- Ending the stigma around male mental health

BIG BOYS DON'T CRY                       

Guess what, they do. And they shouldn't be scared to show it.

When only just a quarter of males in our society believe it is ok for them to show emotion, you know that we have a problem. 78% of those who take their own lives in this country are men. Men that are told to be ‘macho’ and to ‘man-up’ and seen as ‘weak’ if they cry in public. Men are often so focused on the idea of masculinity and how they should appear to others within society. The gender stereotype of men showing no tears, no emotions, no pain upholds a stigma that needs to be rectified. The point of this discussion is to understand the issue of body image, internalisation of emotions, fitness being a release and how to end the stigma.     


Jono Selvadurai, 1R Master Trainer, wants to start the conversation and make the topic of male mental health mainstream this Movember. 



Image is a huge stigma when it comes to men’s health.

I’m tall, lean, lanky, a little uncoordinated and didn’t grow up playing for the rugby team. Yet within the fitness world the norm is for guys to aim to look like Greek gods, boasting killer abs, bulging biceps and the perfectly sculpted body. But in reality, not everyman will achieve that, nor should they have to.  

I’m a big believer in learning to feel comfortable in one’s skin, and I try to share that message with the guys around me.

I feel strong, I love what my body can do, and I’m grateful for every inch of it. Strength is not what you see, it’s what you feel, but these internal achievements are not always what’s focused on in society. How many campaigns have you seen that encourage males to feel comfortable within their curves?



Generally speaking men tend to hide away from emotions and feelings. Again this “rough and tough” persona has become socially accepted as what ‘real men’ should be like. Encouraging men to bottle everything up and deal with their struggles alone. On average, 12 men take their lives in the UK every day. The numbers tell us everything we need to know.

We’ve taken incredible steps in empowering women (with a lot of work still to be done) but are we taking the required action to support the guys?  

Social media, online dating, the daily hustle and stresses of our work environment are just further opportunities for rejection and fear that we struggle to accept. With this increase of frustration, anxiety, worry and distress how do men find release?


Fitness is commonly known as one of the best forms of release for anxiety and stress. Fitness shouldn't just be seen as physical release through high intensity sessions,  but also a mental release through practices such as meditation.

However fitness has become less focused on health and wellbeing, and more about aesthetics and how we look in our daily selfies.

We scroll through Instagram to see staged photos of the “ideal” “perfect” body, or countless ‘wellness warriors’ of another  hipster drinking Kombucha. Most people in today’s society seem to be striving for physical perfection and forgetting the mental release that comes with exercise. Mental clarity, decreased stress levels and increased productivity are all aspects which we need to focus on instead.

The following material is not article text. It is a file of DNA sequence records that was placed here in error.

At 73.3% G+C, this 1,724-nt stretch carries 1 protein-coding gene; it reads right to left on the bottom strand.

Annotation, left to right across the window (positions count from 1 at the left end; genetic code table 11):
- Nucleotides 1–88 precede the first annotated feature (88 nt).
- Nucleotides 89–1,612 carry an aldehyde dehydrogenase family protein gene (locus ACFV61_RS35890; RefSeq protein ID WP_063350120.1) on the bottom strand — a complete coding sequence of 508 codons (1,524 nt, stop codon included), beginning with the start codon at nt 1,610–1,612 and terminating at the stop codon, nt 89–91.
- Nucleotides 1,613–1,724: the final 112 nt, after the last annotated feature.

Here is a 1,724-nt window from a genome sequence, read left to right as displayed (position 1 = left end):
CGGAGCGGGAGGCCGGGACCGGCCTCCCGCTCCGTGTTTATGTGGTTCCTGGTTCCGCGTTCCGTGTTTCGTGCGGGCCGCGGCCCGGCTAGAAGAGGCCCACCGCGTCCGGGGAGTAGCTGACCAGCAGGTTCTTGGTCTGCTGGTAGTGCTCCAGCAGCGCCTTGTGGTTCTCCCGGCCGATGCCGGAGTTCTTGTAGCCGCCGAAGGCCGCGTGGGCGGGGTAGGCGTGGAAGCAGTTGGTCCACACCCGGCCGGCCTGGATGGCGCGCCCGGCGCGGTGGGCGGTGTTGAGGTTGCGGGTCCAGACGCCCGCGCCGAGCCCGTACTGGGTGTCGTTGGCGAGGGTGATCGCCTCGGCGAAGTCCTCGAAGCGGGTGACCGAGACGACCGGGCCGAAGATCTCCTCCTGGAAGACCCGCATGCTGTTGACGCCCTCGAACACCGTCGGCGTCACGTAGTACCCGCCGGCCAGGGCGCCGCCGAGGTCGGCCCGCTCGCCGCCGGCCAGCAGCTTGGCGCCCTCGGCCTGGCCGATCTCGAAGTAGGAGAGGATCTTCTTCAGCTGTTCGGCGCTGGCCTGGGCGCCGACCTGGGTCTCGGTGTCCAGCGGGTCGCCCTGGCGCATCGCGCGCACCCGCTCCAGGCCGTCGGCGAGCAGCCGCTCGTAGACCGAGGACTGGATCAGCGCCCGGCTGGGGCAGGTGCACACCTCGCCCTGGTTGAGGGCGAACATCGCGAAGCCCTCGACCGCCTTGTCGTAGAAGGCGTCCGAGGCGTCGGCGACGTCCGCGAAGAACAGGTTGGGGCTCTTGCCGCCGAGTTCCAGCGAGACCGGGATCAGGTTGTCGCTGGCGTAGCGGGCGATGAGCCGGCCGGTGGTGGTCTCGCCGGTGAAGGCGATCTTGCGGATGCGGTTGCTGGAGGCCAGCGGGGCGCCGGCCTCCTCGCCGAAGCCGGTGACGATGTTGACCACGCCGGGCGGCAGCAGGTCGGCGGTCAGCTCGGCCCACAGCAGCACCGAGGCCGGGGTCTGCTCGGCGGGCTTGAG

Historically, back in the mythological times, running was associated with freedom, vitality and inner vigour, whereas nowadays we associate running with fear or pain. However, 20 minutes on a treadmill will drastically reduce anxiety sensitivity and studies have shown that exercise alleviates symptoms for those suffering from clinical depression. Start investing in your workouts by allowing the triggers that moderate the brain’s response to stress to activate. Not only that, but your self confidence, improved memory, better decision making, creativity boost and overall feeling of wellbeing will go through the roof. The endorphin high does not lie.



The statistics say it all, 1- 4 men in the UK experience a mental health problem every year. Our men are suffering. It’s time we start to stand our ground in not only allowing our guys to speak up but we need to create an openness to allowing that to happen, to listening.  It’s simple steps of inspiring those around you that can change our attitude on this growing issue.



Talk to your bros. Open up to the lads. Ask those simple questions, show that you care. The moment that you start talking and encouraging the conversations, others will start to open up too.



Group fitness is beyond amazing for encouraging guys into a space of awareness. To enable guys to not feel alone and understand that struggle is real, others are going through similar issues, and that grouping together will help the process. We don’t have to be tough and put together.

I’ll speak up and tell you I’m not tough, I’m afraid of spiders, I’m not put together, I feel vulnerable and I question what I’m doing all the time. But I take reassurance in knowing that I’m NOT alone, that I can talk about it with people around me. Find people and be there for people that you can have these conversations with and start sharing. Lead the movement. 



Self love is important, listen to your heart, listen to how it does an amazing job of beating everyday. We all have moments where it feels like you’re trapped and locked in a dark room. But let me reassure you, you are fine, you are ok, and you can talk about it.


It’s time for men to start fighting each other's corner. The successful campaigns around female empowerment are growing by the day. But where are the moments that empower men to talk about their emotions and show their vulnerability? Let’s end the stigma and start the change today.  

Show your support and help the #RebelArmy to reach our 3k target for the Movember foundation this November HERE.